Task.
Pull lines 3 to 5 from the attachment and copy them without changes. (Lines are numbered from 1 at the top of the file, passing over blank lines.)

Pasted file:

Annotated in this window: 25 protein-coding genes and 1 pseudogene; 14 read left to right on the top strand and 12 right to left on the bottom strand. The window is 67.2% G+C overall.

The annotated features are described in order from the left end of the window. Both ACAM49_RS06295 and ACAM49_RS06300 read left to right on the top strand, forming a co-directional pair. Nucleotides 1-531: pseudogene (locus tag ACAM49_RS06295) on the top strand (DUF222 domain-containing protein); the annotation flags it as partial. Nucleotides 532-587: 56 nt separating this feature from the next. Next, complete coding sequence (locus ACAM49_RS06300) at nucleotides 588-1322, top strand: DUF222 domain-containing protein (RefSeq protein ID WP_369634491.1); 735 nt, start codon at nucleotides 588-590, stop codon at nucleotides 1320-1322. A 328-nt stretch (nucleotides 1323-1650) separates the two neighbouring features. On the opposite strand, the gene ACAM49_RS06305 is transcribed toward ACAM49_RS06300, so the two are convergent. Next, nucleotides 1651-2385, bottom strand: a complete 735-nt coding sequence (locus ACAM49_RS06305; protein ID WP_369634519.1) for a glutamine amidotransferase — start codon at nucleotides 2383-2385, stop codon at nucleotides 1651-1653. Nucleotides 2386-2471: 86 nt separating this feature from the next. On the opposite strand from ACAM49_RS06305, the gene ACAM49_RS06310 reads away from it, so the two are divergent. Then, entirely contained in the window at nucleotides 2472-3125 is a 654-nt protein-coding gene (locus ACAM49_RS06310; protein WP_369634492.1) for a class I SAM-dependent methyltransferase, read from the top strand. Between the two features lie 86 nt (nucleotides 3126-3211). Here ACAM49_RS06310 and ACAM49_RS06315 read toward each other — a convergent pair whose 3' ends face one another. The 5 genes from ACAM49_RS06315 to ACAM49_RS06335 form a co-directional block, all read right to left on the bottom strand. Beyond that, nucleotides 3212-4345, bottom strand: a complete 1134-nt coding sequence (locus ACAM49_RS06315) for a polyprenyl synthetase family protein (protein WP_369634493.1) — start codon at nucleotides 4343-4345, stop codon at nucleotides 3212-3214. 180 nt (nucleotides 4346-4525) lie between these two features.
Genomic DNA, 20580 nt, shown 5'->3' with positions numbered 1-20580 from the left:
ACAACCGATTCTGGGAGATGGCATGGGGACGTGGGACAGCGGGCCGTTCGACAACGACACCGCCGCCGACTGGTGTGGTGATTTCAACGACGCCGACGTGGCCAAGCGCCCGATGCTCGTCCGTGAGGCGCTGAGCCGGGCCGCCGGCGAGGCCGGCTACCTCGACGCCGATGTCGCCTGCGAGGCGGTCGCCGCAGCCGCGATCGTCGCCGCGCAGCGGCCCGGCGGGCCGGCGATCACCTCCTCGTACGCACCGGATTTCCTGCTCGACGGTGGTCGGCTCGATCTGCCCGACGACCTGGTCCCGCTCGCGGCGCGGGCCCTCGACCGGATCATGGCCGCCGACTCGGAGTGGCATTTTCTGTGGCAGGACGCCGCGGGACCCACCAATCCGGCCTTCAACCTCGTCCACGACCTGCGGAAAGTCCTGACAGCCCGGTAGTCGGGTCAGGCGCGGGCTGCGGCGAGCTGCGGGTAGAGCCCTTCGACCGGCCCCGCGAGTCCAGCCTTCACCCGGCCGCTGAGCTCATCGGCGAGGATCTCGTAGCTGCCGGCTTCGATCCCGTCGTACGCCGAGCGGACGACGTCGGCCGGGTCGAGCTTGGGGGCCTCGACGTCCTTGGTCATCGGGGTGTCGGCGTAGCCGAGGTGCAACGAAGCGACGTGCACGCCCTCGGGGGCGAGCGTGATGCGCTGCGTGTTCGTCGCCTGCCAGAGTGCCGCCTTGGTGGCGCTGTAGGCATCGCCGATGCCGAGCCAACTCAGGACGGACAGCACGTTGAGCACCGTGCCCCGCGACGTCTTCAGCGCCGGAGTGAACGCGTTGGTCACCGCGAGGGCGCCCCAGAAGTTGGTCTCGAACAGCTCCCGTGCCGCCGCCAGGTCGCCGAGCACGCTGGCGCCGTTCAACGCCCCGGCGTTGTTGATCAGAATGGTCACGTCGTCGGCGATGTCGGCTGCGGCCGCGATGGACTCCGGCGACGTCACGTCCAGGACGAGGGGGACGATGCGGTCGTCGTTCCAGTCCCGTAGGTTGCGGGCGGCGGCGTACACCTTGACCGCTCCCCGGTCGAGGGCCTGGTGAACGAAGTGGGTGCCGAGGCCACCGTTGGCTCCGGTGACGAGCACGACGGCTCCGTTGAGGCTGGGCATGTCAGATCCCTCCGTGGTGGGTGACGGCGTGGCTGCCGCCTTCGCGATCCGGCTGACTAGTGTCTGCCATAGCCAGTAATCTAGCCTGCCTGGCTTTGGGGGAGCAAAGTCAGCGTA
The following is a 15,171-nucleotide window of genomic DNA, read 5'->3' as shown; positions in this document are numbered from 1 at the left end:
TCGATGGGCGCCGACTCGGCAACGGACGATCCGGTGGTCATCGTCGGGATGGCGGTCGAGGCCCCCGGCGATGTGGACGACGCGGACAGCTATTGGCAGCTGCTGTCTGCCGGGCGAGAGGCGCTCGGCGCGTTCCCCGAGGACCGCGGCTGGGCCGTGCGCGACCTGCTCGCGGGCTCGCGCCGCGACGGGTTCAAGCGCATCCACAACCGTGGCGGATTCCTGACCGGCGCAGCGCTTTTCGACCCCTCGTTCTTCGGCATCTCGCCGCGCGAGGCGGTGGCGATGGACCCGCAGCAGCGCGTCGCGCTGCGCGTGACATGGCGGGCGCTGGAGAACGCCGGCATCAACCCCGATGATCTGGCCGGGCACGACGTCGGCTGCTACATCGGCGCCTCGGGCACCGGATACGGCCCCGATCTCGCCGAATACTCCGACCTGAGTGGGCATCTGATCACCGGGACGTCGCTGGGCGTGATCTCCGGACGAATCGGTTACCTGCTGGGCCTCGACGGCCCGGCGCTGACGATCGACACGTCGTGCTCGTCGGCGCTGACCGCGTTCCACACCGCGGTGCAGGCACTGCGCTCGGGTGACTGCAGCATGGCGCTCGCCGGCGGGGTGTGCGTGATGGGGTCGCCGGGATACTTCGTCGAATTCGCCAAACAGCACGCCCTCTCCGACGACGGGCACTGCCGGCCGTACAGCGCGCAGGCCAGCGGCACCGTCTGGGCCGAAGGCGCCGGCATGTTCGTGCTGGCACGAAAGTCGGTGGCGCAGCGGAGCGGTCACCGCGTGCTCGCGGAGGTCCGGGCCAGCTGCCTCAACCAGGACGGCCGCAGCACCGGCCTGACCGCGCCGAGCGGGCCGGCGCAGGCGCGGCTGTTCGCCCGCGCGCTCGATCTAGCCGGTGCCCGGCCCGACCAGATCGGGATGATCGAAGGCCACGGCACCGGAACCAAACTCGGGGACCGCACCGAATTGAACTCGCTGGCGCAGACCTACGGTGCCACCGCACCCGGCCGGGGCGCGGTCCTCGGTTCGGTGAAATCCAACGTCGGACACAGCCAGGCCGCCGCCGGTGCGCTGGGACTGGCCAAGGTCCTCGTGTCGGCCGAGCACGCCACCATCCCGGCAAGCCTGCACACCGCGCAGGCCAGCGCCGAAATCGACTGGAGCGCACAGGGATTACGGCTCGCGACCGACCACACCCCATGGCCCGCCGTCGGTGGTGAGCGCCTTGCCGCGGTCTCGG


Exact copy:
Genomic DNA, 20580 nt, shown 5'->3' with positions numbered 1-20580 from the left:
ACAACCGATTCTGGGAGATGGCATGGGGACGTGGGACAGCGGGCCGTTCGACAACGACACCGCCGCCGACTGGTGTGGTGATTTCAACGACGCCGACGTGGCCAAGCGCCCGATGCTCGTCCGTGAGGCGCTGAGCCGGGCCGCCGGCGAGGCCGGCTACCTCGACGCCGATGTCGCCTGCGAGGCGGTCGCCGCAGCCGCGATCGTCGCCGCGCAGCGGCCCGGCGGGCCGGCGATCACCTCCTCGTACGCACCGGATTTCCTGCTCGACGGTGGTCGGCTCGATCTGCCCGACGACCTGGTCCCGCTCGCGGCGCGGGCCCTCGACCGGATCATGGCCGCCGACTCGGAGTGGCATTTTCTGTGGCAGGACGCCGCGGGACCCACCAATCCGGCCTTCAACCTCGTCCACGACCTGCGGAAAGTCCTGACAGCCCGGTAGTCGGGTCAGGCGCGGGCTGCGGCGAGCTGCGGGTAGAGCCCTTCGACCGGCCCCGCGAGTCCAGCCTTCACCCGGCCGCTGAGCTCATCGGCGAGGATCTCGTAGCTGCCGGCTTCGATCCCGTCGTACGCCGAGCGGACGACGTCGGCCGGGTCGAGCTTGGGGGCCTCGACGTCCTTGGTCATCGGGGTGTCGGCGTAGCCGAGGTGCAACGAAGCGACGTGCACGCCCTCGGGGGCGAGCGTGATGCGCTGCGTGTTCGTCGCCTGCCAGAGTGCCGCCTTGGTGGCGCTGTAGGCATCGCCGATGCCGAGCCAACTCAGGACGGACAGCACGTTGAGCACCGTGCCCCGCGACGTCTTCAGCGCCGGAGTGAACGCGTTGGTCACCGCGAGGGCGCCCCAGAAGTTGGTCTCGAACAGCTCCCGTGCCGCCGCCAGGTCGCCGAGCACGCTGGCGCCGTTCAACGCCCCGGCGTTGTTGATCAGAATGGTCACGTCGTCGGCGATGTCGGCTGCGGCCGCGATGGACTCCGGCGACGTCACGTCCAGGACGAGGGGGACGATGCGGTCGTCGTTCCAGTCCCGTAGGTTGCGGGCGGCGGCGTACACCTTGACCGCTCCCCGGTCGAGGGCCTGGTGAACGAAGTGGGTGCCGAGGCCACCGTTGGCTCCGGTGACGAGCACGACGGCTCCGTTGAGGCTGGGCATGTCAGATCCCTCCGTGGTGGGTGACGGCGTGGCTGCCGCCTTCGCGATCCGGCTGACTAGTGTCTGCCATAGCCAGTAATCTAGCCTGCCTGGCTTTGGGGGAGCAAAGTCAGCGTA
The following is a 15,171-nucleotide window of genomic DNA, read 5'->3' as shown; positions in this document are numbered from 1 at the left end: